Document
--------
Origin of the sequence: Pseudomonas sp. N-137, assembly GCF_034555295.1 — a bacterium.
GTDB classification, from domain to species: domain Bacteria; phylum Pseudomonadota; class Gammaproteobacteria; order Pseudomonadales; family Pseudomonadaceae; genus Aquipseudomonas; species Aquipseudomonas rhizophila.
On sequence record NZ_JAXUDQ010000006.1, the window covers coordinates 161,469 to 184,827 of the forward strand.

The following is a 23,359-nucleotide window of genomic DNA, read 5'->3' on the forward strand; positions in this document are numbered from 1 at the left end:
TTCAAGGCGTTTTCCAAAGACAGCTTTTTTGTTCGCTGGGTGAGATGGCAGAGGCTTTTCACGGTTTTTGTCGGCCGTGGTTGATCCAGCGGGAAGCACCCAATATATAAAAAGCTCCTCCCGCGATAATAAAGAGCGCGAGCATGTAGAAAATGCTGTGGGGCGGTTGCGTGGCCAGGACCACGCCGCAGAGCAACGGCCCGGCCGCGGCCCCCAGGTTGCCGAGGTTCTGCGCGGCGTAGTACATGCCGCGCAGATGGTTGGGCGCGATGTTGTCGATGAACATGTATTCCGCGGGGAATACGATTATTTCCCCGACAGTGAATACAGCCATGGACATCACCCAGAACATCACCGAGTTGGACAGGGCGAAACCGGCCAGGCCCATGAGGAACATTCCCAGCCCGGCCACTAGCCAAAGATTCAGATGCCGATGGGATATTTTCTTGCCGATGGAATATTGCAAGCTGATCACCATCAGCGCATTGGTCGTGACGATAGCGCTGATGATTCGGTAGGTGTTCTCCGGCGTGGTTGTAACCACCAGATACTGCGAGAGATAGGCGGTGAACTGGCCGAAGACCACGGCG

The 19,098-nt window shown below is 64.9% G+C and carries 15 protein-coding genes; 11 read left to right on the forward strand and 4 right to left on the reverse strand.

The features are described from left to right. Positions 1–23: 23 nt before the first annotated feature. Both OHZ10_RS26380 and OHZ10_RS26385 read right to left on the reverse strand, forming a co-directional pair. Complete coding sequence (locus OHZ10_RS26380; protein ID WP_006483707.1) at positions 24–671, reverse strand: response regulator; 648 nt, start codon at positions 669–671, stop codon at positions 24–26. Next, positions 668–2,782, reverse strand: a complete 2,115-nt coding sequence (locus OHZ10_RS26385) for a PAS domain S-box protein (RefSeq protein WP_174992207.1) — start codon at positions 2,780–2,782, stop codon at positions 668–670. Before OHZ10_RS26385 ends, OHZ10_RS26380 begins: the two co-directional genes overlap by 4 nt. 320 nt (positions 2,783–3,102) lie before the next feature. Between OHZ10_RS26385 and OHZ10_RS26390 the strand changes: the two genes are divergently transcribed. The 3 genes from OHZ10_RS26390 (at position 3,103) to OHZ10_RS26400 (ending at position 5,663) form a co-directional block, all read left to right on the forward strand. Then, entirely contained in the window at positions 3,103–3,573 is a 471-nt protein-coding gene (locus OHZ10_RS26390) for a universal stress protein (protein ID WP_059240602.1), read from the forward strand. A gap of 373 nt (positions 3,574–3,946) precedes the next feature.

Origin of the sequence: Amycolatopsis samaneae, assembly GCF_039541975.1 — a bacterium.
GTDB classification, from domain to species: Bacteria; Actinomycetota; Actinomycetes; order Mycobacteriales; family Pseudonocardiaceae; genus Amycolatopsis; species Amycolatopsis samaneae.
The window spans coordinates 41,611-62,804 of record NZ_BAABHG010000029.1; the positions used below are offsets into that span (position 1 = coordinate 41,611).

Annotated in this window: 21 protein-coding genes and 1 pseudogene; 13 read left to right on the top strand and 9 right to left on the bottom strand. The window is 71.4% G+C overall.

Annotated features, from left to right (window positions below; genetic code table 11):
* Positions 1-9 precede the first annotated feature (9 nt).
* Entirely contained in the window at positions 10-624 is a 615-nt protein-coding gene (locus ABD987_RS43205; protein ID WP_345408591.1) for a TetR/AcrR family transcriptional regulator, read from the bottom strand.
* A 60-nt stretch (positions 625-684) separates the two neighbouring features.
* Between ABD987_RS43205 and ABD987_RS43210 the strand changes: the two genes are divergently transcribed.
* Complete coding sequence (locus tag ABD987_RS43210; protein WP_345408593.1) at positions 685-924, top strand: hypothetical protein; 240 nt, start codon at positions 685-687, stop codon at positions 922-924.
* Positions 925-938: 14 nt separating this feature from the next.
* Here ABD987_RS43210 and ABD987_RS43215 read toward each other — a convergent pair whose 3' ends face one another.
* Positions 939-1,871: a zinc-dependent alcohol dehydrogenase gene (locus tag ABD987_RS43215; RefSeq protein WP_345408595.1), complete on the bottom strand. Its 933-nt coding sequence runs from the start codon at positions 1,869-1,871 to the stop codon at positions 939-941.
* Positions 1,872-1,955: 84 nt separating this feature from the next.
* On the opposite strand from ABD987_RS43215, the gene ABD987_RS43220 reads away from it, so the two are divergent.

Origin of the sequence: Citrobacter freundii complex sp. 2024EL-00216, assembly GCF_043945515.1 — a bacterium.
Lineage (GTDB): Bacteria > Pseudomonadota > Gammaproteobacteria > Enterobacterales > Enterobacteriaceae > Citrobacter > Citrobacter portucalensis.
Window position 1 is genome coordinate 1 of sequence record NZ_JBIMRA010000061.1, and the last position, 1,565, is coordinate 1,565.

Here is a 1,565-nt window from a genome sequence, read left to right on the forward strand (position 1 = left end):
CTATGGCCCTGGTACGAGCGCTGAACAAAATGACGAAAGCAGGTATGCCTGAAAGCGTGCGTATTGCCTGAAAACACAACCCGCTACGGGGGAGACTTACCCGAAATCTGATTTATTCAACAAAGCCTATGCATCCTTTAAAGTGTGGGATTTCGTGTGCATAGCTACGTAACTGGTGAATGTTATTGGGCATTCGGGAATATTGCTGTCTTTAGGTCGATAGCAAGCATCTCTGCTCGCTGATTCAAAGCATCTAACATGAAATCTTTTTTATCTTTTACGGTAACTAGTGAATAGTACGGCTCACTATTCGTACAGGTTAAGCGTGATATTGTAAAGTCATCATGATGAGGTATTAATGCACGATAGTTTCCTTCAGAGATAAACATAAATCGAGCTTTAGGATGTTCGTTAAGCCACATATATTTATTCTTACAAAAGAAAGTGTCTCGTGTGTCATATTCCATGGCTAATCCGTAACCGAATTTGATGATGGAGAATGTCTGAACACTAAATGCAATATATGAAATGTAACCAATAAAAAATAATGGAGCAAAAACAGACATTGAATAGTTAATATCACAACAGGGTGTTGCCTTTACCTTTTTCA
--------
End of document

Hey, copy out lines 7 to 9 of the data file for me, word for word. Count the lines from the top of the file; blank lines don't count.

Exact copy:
The features are described from left to right. Positions 1–23: 23 nt before the first annotated feature. Both OHZ10_RS26380 and OHZ10_RS26385 read right to left on the reverse strand, forming a co-directional pair. Complete coding sequence (locus OHZ10_RS26380; protein ID WP_006483707.1) at positions 24–671, reverse strand: response regulator; 648 nt, start codon at positions 669–671, stop codon at positions 24–26. Next, positions 668–2,782, reverse strand: a complete 2,115-nt coding sequence (locus OHZ10_RS26385) for a PAS domain S-box protein (RefSeq protein WP_174992207.1) — start codon at positions 2,780–2,782, stop codon at positions 668–670. Before OHZ10_RS26385 ends, OHZ10_RS26380 begins: the two co-directional genes overlap by 4 nt. 320 nt (positions 2,783–3,102) lie before the next feature. Between OHZ10_RS26385 and OHZ10_RS26390 the strand changes: the two genes are divergently transcribed. The 3 genes from OHZ10_RS26390 (at position 3,103) to OHZ10_RS26400 (ending at position 5,663) form a co-directional block, all read left to right on the forward strand. Then, entirely contained in the window at positions 3,103–3,573 is a 471-nt protein-coding gene (locus OHZ10_RS26390) for a universal stress protein (protein ID WP_059240602.1), read from the forward strand. A gap of 373 nt (positions 3,574–3,946) precedes the next feature.

Origin of the sequence: Amycolatopsis samaneae, assembly GCF_039541975.1 — a bacterium.
GTDB classification, from domain to species: Bacteria; Actinomycetota; Actinomycetes; order Mycobacteriales; family Pseudonocardiaceae; genus Amycolatopsis; species Amycolatopsis samaneae.